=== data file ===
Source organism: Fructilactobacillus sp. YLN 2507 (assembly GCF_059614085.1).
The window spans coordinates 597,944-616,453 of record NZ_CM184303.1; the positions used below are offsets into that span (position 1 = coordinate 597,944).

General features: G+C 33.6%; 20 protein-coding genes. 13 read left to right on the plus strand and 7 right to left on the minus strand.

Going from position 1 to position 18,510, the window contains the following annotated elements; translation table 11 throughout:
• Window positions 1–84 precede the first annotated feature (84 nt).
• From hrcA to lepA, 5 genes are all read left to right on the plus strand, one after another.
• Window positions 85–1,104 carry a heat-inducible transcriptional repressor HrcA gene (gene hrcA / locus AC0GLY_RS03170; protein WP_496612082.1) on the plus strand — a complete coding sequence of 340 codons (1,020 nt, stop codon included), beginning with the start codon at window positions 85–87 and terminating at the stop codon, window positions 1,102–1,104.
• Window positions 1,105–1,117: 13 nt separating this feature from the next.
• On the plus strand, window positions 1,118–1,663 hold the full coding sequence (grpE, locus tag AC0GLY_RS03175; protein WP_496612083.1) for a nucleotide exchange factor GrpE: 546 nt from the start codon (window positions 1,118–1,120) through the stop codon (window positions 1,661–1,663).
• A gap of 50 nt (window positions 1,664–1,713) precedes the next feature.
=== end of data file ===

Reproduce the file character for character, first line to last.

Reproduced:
Source organism: Fructilactobacillus sp. YLN 2507 (assembly GCF_059614085.1).
The window spans coordinates 597,944-616,453 of record NZ_CM184303.1; the positions used below are offsets into that span (position 1 = coordinate 597,944).

General features: G+C 33.6%; 20 protein-coding genes. 13 read left to right on the plus strand and 7 right to left on the minus strand.

Going from position 1 to position 18,510, the window contains the following annotated elements; translation table 11 throughout:
• Window positions 1–84 precede the first annotated feature (84 nt).
• From hrcA to lepA, 5 genes are all read left to right on the plus strand, one after another.
• Window positions 85–1,104 carry a heat-inducible transcriptional repressor HrcA gene (gene hrcA / locus AC0GLY_RS03170; protein WP_496612082.1) on the plus strand — a complete coding sequence of 340 codons (1,020 nt, stop codon included), beginning with the start codon at window positions 85–87 and terminating at the stop codon, window positions 1,102–1,104.
• Window positions 1,105–1,117: 13 nt separating this feature from the next.
• On the plus strand, window positions 1,118–1,663 hold the full coding sequence (grpE, locus tag AC0GLY_RS03175; protein WP_496612083.1) for a nucleotide exchange factor GrpE: 546 nt from the start codon (window positions 1,118–1,120) through the stop codon (window positions 1,661–1,663).
• A gap of 50 nt (window positions 1,664–1,713) precedes the next feature.